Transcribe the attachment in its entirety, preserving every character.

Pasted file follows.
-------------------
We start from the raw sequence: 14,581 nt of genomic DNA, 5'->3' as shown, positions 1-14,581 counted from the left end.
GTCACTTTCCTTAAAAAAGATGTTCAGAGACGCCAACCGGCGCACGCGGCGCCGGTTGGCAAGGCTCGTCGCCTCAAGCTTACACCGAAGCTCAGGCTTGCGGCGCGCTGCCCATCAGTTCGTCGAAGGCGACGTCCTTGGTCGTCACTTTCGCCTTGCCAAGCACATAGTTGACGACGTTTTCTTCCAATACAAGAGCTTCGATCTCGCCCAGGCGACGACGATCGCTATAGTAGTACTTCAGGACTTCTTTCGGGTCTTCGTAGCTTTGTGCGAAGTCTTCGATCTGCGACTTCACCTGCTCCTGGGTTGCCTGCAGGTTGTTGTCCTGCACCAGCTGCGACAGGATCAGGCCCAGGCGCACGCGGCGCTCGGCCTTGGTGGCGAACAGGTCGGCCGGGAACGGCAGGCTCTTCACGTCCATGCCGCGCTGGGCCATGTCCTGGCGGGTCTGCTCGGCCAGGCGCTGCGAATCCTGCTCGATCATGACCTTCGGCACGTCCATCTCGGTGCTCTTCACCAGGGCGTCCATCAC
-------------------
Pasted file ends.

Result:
We start from the raw sequence: 14,581 nt of genomic DNA, 5'->3' as shown, positions 1-14,581 counted from the left end.
GTCACTTTCCTTAAAAAAGATGTTCAGAGACGCCAACCGGCGCACGCGGCGCCGGTTGGCAAGGCTCGTCGCCTCAAGCTTACACCGAAGCTCAGGCTTGCGGCGCGCTGCCCATCAGTTCGTCGAAGGCGACGTCCTTGGTCGTCACTTTCGCCTTGCCAAGCACATAGTTGACGACGTTTTCTTCCAATACAAGAGCTTCGATCTCGCCCAGGCGACGACGATCGCTATAGTAGTACTTCAGGACTTCTTTCGGGTCTTCGTAGCTTTGTGCGAAGTCTTCGATCTGCGACTTCACCTGCTCCTGGGTTGCCTGCAGGTTGTTGTCCTGCACCAGCTGCGACAGGATCAGGCCCAGGCGCACGCGGCGCTCGGCCTTGGTGGCGAACAGGTCGGCCGGGAACGGCAGGCTCTTCACGTCCATGCCGCGCTGGGCCATGTCCTGGCGGGTCTGCTCGGCCAGGCGCTGCGAATCCTGCTCGATCATGACCTTCGGCACGTCCATCTCGGTGCTCTTCACCAGGGCGTCCATCAC